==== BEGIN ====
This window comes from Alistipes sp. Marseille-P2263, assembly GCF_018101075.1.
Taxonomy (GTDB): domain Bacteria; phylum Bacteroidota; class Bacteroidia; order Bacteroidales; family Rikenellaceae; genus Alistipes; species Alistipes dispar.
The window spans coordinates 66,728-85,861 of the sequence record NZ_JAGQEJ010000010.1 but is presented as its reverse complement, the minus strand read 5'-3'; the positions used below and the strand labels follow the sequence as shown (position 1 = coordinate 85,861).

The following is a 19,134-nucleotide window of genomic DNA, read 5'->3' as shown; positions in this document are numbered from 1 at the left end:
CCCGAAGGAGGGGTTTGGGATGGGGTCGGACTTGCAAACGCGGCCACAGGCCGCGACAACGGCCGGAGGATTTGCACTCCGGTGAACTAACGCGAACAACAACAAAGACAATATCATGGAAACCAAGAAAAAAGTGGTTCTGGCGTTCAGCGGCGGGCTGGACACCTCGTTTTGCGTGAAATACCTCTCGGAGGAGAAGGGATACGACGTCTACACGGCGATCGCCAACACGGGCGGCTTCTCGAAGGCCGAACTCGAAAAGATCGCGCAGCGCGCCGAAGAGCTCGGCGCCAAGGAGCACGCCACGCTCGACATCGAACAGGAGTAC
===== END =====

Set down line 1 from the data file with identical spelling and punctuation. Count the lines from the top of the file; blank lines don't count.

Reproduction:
This window comes from Alistipes sp. Marseille-P2263, assembly GCF_018101075.1.